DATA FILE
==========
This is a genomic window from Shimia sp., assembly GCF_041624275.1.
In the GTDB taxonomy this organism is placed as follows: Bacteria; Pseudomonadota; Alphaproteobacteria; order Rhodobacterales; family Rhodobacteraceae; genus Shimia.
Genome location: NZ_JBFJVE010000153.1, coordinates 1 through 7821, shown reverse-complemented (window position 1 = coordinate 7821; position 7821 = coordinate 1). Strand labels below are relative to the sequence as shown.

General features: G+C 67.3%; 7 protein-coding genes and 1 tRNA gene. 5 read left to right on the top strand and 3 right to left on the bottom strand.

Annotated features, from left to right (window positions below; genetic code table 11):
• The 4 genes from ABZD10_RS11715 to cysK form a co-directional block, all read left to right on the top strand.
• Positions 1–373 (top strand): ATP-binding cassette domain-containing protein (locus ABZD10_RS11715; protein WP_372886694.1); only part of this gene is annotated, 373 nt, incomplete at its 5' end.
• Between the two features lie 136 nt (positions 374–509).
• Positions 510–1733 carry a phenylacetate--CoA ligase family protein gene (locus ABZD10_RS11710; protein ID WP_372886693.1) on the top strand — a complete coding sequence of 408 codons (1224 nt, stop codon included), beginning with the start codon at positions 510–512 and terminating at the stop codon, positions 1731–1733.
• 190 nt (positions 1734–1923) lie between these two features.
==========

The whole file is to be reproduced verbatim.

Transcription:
This is a genomic window from Shimia sp., assembly GCF_041624275.1.
In the GTDB taxonomy this organism is placed as follows: Bacteria; Pseudomonadota; Alphaproteobacteria; order Rhodobacterales; family Rhodobacteraceae; genus Shimia.
Genome location: NZ_JBFJVE010000153.1, coordinates 1 through 7821, shown reverse-complemented (window position 1 = coordinate 7821; position 7821 = coordinate 1). Strand labels below are relative to the sequence as shown.

General features: G+C 67.3%; 7 protein-coding genes and 1 tRNA gene. 5 read left to right on the top strand and 3 right to left on the bottom strand.

Annotated features, from left to right (window positions below; genetic code table 11):
• The 4 genes from ABZD10_RS11715 to cysK form a co-directional block, all read left to right on the top strand.
• Positions 1–373 (top strand): ATP-binding cassette domain-containing protein (locus ABZD10_RS11715; protein WP_372886694.1); only part of this gene is annotated, 373 nt, incomplete at its 5' end.
• Between the two features lie 136 nt (positions 374–509).
• Positions 510–1733 carry a phenylacetate--CoA ligase family protein gene (locus ABZD10_RS11710; protein ID WP_372886693.1) on the top strand — a complete coding sequence of 408 codons (1224 nt, stop codon included), beginning with the start codon at positions 510–512 and terminating at the stop codon, positions 1731–1733.
• 190 nt (positions 1734–1923) lie between these two features.